The Word became flesh and dwelt among us

While the stories of Jesus’ birth provide the narratives and symbolism for the religious observance of Christmas, Christians who attend churches that follow a formal lectionary, at least, hear John 1:1-18 on Christmas day. After all, we do not worship a baby. We do worship a man, but not just any man. We worship the man who from the beginning is also God. Here is what we learn from the appointed reading from John’s gospel:

  • The divine Word, referred to subsequently as “he” and not “it,” existed in the beginning. The divine Word, a person, was somehow both with God and God himself.
  • Everything was created through the divine Word. Nothing that has ever been created was created without him. Therefore, contrary to the Arian teaching of Jehovah’s Witnesses, the Word cannot himself be a created being. Otherwise John would have to have said nothing else that was ever created was created without him.
  • The life of the divine Word provides light to the human race, light that no darkness (including blindness, willful ignorance, oppression, or any other kind) can either understand or extinguish.
  • God sent John the Baptist to bear witness to that Light, which is the same person as the divine Word.
  • That Light belongs to the whole world, but the world (not the planet, of course, but the political systems of the people who inhabit it) did not know or recognize him.
  • The Light came to people he created and therefore legally owns, but most of them did not recognize him or his authority.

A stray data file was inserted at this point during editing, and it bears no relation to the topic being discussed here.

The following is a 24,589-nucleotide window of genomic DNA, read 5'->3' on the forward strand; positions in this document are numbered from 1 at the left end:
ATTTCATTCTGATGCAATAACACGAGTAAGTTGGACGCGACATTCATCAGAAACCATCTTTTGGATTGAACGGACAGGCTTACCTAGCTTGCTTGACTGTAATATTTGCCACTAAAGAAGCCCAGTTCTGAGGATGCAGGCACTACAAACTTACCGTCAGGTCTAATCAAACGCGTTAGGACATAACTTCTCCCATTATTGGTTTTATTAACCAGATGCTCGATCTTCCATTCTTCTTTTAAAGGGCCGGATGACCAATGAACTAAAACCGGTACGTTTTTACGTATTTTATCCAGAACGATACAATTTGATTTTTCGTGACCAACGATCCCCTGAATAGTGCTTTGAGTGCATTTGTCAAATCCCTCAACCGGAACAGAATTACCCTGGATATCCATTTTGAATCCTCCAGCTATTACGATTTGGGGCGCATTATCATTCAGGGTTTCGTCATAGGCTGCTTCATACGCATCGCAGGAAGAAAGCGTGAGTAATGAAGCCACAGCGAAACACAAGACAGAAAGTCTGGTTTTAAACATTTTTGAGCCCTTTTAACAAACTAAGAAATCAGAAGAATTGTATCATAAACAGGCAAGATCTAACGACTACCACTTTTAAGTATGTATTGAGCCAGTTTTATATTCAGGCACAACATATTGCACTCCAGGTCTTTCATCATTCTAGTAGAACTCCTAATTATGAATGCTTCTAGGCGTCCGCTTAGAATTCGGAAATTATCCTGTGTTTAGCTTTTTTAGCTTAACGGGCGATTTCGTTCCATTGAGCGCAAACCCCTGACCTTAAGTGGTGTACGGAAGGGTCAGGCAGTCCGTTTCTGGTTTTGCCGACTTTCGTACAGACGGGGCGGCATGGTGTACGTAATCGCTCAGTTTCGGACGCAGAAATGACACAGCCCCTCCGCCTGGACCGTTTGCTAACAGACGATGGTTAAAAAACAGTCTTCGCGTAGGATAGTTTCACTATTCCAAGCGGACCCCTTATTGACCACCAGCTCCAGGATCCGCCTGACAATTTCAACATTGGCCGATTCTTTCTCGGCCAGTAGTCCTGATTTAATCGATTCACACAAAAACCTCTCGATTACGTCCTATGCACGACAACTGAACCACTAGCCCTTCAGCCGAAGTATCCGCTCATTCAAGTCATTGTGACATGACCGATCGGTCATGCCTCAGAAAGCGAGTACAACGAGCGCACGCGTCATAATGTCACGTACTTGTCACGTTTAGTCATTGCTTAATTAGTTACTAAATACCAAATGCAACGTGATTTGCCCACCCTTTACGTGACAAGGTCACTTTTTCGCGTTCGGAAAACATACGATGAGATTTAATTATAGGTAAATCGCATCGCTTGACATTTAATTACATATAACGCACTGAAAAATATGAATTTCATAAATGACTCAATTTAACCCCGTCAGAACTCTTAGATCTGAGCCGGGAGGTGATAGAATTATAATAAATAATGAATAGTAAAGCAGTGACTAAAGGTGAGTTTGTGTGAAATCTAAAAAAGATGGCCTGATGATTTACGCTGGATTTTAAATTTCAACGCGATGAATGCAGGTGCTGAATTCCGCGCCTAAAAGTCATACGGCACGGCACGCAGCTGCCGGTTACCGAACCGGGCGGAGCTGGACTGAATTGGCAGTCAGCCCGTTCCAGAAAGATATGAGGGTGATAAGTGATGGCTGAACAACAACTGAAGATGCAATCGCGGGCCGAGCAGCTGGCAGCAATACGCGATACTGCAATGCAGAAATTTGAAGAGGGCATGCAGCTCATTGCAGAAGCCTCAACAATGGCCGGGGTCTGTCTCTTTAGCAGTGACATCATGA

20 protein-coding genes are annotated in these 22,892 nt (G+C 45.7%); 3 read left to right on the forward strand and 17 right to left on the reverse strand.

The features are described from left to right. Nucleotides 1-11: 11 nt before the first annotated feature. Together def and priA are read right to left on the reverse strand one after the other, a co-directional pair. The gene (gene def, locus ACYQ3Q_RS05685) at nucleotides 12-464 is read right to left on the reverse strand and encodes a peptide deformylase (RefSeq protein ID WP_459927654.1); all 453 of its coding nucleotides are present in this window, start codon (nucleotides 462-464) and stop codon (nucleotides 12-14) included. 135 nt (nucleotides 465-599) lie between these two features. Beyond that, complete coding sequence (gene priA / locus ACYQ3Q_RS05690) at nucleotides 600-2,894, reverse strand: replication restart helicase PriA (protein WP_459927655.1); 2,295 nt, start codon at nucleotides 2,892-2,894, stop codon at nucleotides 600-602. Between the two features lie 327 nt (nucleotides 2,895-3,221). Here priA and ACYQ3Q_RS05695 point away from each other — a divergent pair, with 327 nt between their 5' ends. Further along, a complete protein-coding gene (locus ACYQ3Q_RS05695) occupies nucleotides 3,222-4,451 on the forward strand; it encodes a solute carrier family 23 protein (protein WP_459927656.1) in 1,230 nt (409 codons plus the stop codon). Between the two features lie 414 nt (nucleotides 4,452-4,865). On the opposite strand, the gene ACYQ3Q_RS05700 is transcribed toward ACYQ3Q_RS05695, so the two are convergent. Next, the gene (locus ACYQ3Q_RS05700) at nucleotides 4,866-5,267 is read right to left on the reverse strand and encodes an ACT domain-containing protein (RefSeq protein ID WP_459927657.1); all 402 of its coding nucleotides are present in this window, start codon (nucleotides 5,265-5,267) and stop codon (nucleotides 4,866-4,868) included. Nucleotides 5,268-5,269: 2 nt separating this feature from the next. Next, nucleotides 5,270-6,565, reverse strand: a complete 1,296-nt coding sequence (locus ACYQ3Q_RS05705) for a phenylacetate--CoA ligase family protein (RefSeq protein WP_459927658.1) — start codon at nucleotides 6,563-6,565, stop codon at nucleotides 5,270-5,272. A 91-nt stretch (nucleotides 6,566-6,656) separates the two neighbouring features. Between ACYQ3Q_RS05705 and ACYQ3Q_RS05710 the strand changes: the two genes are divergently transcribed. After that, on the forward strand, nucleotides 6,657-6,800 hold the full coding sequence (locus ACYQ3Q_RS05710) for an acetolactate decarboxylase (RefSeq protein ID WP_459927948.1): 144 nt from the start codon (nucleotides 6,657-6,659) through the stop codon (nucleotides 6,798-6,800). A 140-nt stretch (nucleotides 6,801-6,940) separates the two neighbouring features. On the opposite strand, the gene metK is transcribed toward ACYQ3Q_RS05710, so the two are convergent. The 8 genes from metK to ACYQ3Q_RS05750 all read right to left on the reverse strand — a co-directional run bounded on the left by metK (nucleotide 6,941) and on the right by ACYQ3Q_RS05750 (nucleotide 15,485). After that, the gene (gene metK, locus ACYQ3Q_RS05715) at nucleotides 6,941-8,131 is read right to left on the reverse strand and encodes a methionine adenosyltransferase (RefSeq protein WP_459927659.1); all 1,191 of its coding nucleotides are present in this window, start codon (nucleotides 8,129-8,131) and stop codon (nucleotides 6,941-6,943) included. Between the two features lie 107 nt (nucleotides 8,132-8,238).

• Some did recognize him, and he gave them the right to become God’s children by adoption–an amazing claim!
  • The Word, and therefore by implication the Light, became human flesh and dwelt in a real human community. Although John has not to this point mentioned his name, he wrote his gospel to reveal the man Jesus as the Word and Light made flesh.
  • John the Baptist proclaimed Jesus and the coming of his grace.
  • John the Baptist also preached repentance. We cannot receive the fullness of Jesus’ grace until we first receive John’s message of repentance. Repentance follows judgment, and grace follows repentance. Without repentance, we are still under judgment.
  • No one has seen God at any time. What about all the theophanies in the Bible? Moses and Isaiah caught a glimpse of his backside. In others, God revealed even less of himself.
  • This incarnate Word and Light of God, whom John finally calls the only begotten God, has declared God.

In Colossians 1:15, Paul says that Jesus is the image of the invisible God. If we could see God at all, Jesus is what he would look like. I don’t mean his height or weight, his skin color, or his hair style. I mean his character and behavior. The relation of father and son is very close. No one more nearly resembles a man than his son, and so no one more nearly resembles God the Father than His Son, Jesus. The invitation to become God’s children by adoption remains open to anyone willing to put faith in Jesus.

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